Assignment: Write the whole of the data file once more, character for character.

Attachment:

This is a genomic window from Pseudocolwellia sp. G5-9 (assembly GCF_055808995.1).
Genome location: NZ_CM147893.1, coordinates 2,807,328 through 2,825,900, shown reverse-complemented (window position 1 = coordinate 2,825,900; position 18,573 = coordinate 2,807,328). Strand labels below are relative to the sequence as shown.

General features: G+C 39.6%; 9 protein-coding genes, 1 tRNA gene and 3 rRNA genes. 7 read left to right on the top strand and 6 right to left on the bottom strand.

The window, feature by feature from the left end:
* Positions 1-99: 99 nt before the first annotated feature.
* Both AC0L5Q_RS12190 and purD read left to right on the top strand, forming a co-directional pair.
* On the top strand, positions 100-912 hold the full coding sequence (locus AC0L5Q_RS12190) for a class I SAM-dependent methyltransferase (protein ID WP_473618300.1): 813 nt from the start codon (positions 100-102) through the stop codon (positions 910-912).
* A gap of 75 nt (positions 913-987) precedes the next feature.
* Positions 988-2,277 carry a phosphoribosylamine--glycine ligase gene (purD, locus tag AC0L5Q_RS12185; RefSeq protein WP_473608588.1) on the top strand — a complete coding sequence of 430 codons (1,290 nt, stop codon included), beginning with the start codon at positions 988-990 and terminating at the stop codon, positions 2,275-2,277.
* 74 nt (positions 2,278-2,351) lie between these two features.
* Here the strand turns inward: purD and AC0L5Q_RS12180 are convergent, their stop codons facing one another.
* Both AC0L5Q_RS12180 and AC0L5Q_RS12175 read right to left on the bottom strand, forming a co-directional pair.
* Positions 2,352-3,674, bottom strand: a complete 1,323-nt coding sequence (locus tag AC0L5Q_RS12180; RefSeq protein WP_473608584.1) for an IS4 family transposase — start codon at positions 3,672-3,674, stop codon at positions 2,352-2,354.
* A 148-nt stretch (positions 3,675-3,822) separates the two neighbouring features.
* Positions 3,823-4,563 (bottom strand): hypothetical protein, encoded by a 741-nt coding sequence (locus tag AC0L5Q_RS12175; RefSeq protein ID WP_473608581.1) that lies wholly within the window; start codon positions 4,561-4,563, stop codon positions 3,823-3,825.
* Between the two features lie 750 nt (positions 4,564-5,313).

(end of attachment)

This is a genomic window from Pseudocolwellia sp. G5-9 (assembly GCF_055808995.1).
Genome location: NZ_CM147893.1, coordinates 2,807,328 through 2,825,900, shown reverse-complemented (window position 1 = coordinate 2,825,900; position 18,573 = coordinate 2,807,328). Strand labels below are relative to the sequence as shown.

General features: G+C 39.6%; 9 protein-coding genes, 1 tRNA gene and 3 rRNA genes. 7 read left to right on the top strand and 6 right to left on the bottom strand.

The window, feature by feature from the left end:
* Positions 1-99: 99 nt before the first annotated feature.
* Both AC0L5Q_RS12190 and purD read left to right on the top strand, forming a co-directional pair.
* On the top strand, positions 100-912 hold the full coding sequence (locus AC0L5Q_RS12190) for a class I SAM-dependent methyltransferase (protein ID WP_473618300.1): 813 nt from the start codon (positions 100-102) through the stop codon (positions 910-912).
* A gap of 75 nt (positions 913-987) precedes the next feature.
* Positions 988-2,277 carry a phosphoribosylamine--glycine ligase gene (purD, locus tag AC0L5Q_RS12185; RefSeq protein WP_473608588.1) on the top strand — a complete coding sequence of 430 codons (1,290 nt, stop codon included), beginning with the start codon at positions 988-990 and terminating at the stop codon, positions 2,275-2,277.
* 74 nt (positions 2,278-2,351) lie between these two features.
* Here the strand turns inward: purD and AC0L5Q_RS12180 are convergent, their stop codons facing one another.
* Both AC0L5Q_RS12180 and AC0L5Q_RS12175 read right to left on the bottom strand, forming a co-directional pair.
* Positions 2,352-3,674, bottom strand: a complete 1,323-nt coding sequence (locus tag AC0L5Q_RS12180; RefSeq protein WP_473608584.1) for an IS4 family transposase — start codon at positions 3,672-3,674, stop codon at positions 2,352-2,354.
* A 148-nt stretch (positions 3,675-3,822) separates the two neighbouring features.
* Positions 3,823-4,563 (bottom strand): hypothetical protein, encoded by a 741-nt coding sequence (locus tag AC0L5Q_RS12175; RefSeq protein ID WP_473608581.1) that lies wholly within the window; start codon positions 4,561-4,563, stop codon positions 3,823-3,825.
* Between the two features lie 750 nt (positions 4,564-5,313).